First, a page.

Money Matters/Tax consequences of renting your vacation home
Published 12:34 pm, Thursday, May 2, 2013
If you are thinking about renting out your vacation home, you need to be aware of the tax consequences. To find out what they are, we'll follow husband and wife Max and Erica as they meet with their financial adviser.
Max and Erica's adviser said that whichever of three scenarios applies will determine the tax consequences of renting out their vacation property:
1. They use the home for 14 days or less or for less than 10 percent of the days during which the property is rented. The home will be considered a rental property. They'll have to report the rental income, but they may be allowed to deduct rental expenses, including depreciation, subject to the passive activity loss rules. They won't be able to deduct their personal portion of expenses against the rental income, although they may be able to take an itemized deduction for certain personal expenses.
2. They use the home for more than 14 days or for 10 percent or more of the days during which it's rented and rent it for 15 days or more. The property will be considered a personal residence. The couple will have to report the rental income, although they could still take itemized deductions for their personal portion of mortgage interest and property taxes, and, perhaps, other expenses.
They may also still deduct the rental portion of their expenses up to the amount of their rental income. If rental expenses exceed their rental income, however, they cannot deduct the loss against other income. They can, however, carry forward the excess rental expenses.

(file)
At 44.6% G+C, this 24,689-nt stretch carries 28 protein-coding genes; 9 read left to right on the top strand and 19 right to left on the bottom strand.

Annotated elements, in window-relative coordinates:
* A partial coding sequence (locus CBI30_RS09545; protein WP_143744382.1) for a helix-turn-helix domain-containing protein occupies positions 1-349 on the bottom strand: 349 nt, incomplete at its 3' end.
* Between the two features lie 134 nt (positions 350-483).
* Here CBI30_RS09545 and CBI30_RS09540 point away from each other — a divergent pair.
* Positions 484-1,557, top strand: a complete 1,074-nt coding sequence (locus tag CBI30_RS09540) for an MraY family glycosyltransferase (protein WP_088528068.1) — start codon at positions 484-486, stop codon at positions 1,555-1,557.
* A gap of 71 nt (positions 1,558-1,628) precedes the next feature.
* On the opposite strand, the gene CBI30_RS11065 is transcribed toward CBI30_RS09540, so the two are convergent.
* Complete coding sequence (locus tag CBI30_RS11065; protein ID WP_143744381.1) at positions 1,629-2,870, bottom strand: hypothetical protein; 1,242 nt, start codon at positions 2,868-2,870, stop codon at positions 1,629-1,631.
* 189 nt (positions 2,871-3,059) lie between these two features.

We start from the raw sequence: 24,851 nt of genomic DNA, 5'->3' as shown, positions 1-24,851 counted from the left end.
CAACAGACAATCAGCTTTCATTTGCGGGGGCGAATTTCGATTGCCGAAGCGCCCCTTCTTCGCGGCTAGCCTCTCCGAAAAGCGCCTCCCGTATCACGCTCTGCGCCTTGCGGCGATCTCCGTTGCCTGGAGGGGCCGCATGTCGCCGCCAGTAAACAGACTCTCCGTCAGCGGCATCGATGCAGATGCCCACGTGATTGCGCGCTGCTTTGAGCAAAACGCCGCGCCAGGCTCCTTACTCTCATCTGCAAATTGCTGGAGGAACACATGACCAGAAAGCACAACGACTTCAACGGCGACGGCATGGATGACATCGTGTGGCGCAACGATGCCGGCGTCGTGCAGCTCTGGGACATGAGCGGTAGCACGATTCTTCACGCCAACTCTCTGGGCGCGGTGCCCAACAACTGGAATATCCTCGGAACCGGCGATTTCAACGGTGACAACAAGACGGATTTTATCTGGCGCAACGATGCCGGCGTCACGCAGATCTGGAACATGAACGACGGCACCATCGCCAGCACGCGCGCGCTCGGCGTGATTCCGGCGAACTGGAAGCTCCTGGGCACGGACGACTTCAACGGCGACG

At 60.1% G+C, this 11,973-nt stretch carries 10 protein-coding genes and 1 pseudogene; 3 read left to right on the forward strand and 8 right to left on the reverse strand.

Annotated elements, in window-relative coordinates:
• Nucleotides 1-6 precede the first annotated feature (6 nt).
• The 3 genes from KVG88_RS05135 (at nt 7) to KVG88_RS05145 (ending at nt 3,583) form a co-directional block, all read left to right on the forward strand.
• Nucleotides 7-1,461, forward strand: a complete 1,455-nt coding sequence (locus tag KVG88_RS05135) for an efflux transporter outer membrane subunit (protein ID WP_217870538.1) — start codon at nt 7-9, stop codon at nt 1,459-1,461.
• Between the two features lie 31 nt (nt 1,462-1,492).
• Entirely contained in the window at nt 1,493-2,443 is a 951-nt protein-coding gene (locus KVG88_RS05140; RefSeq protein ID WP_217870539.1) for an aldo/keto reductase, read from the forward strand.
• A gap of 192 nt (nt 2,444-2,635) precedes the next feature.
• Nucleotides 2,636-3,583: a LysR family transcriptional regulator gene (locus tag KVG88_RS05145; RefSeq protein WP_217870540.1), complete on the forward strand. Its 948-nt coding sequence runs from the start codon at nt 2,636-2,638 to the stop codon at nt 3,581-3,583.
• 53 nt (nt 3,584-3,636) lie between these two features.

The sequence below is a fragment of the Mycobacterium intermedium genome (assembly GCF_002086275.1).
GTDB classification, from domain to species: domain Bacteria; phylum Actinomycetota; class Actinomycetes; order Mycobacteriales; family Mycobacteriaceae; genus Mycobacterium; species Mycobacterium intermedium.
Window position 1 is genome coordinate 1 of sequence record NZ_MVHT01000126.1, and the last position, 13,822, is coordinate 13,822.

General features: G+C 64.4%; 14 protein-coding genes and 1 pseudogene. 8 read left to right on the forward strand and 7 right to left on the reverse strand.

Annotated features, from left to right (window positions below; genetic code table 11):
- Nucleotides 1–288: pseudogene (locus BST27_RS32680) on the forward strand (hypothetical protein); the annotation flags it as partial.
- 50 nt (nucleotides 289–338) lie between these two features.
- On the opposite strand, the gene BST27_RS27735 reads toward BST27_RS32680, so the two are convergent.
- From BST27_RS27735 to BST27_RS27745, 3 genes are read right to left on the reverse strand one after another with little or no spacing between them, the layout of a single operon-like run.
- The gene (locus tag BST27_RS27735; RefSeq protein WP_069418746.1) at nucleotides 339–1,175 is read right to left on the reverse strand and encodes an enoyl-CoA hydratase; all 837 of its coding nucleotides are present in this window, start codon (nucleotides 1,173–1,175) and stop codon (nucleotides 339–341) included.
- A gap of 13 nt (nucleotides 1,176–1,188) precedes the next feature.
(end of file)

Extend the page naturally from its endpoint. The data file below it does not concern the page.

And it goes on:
3. They rent out the home for less than 15 days. They won't have to report any rental income. But they won't be able to deduct any rental expenses, either.
Their adviser warned that the IRS draws strict distinctions between personal use and rental use.
Any time spent by Max and Erica, their children, other relatives, home exchange partners or anyone who doesn't pay fair-market rent will count as personal use. There is an exception for full days spent on repairs and maintenance. Even if family members pay fair-market rent, the IRS will likely deem it personal use.
This is not intended as specific advice to anyone. Each situation is different. Always discuss important financial decisions with a qualified adviser before taking any actions.
Norm Grill is a certified public accountant and managing partner of Grill & Partners LLC, accountants and consultants to closely held companies and high net-worth individuals, with offices in Fairfield and Greenwich. He can be reached at n.grill@GRILL1.com.